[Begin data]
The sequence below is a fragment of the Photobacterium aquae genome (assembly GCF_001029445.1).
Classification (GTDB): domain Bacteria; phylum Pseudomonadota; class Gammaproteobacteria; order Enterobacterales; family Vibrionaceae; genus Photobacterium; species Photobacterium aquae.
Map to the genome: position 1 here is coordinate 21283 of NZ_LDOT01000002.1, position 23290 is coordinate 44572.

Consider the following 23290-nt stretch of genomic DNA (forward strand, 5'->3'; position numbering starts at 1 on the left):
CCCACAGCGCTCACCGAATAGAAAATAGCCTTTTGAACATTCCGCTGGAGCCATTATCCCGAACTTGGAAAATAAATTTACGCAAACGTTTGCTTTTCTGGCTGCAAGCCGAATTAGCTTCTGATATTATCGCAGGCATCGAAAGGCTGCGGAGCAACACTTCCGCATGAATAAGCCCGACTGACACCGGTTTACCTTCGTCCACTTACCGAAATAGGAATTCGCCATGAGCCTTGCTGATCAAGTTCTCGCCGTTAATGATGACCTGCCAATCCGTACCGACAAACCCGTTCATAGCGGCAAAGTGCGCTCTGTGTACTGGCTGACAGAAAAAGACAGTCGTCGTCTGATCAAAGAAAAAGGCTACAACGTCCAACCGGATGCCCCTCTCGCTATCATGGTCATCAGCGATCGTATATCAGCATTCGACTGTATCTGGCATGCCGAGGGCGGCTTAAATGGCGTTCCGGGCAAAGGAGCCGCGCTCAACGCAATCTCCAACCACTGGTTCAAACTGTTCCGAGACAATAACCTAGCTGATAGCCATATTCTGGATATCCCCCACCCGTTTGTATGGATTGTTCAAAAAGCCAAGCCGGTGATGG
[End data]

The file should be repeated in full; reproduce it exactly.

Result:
The sequence below is a fragment of the Photobacterium aquae genome (assembly GCF_001029445.1).
Classification (GTDB): domain Bacteria; phylum Pseudomonadota; class Gammaproteobacteria; order Enterobacterales; family Vibrionaceae; genus Photobacterium; species Photobacterium aquae.
Map to the genome: position 1 here is coordinate 21283 of NZ_LDOT01000002.1, position 23290 is coordinate 44572.

Consider the following 23290-nt stretch of genomic DNA (forward strand, 5'->3'; position numbering starts at 1 on the left):
CCCACAGCGCTCACCGAATAGAAAATAGCCTTTTGAACATTCCGCTGGAGCCATTATCCCGAACTTGGAAAATAAATTTACGCAAACGTTTGCTTTTCTGGCTGCAAGCCGAATTAGCTTCTGATATTATCGCAGGCATCGAAAGGCTGCGGAGCAACACTTCCGCATGAATAAGCCCGACTGACACCGGTTTACCTTCGTCCACTTACCGAAATAGGAATTCGCCATGAGCCTTGCTGATCAAGTTCTCGCCGTTAATGATGACCTGCCAATCCGTACCGACAAACCCGTTCATAGCGGCAAAGTGCGCTCTGTGTACTGGCTGACAGAAAAAGACAGTCGTCGTCTGATCAAAGAAAAAGGCTACAACGTCCAACCGGATGCCCCTCTCGCTATCATGGTCATCAGCGATCGTATATCAGCATTCGACTGTATCTGGCATGCCGAGGGCGGCTTAAATGGCGTTCCGGGCAAAGGAGCCGCGCTCAACGCAATCTCCAACCACTGGTTCAAACTGTTCCGAGACAATAACCTAGCTGATAGCCATATTCTGGATATCCCCCACCCGTTTGTATGGATTGTTCAAAAAGCCAAGCCGGTGATGG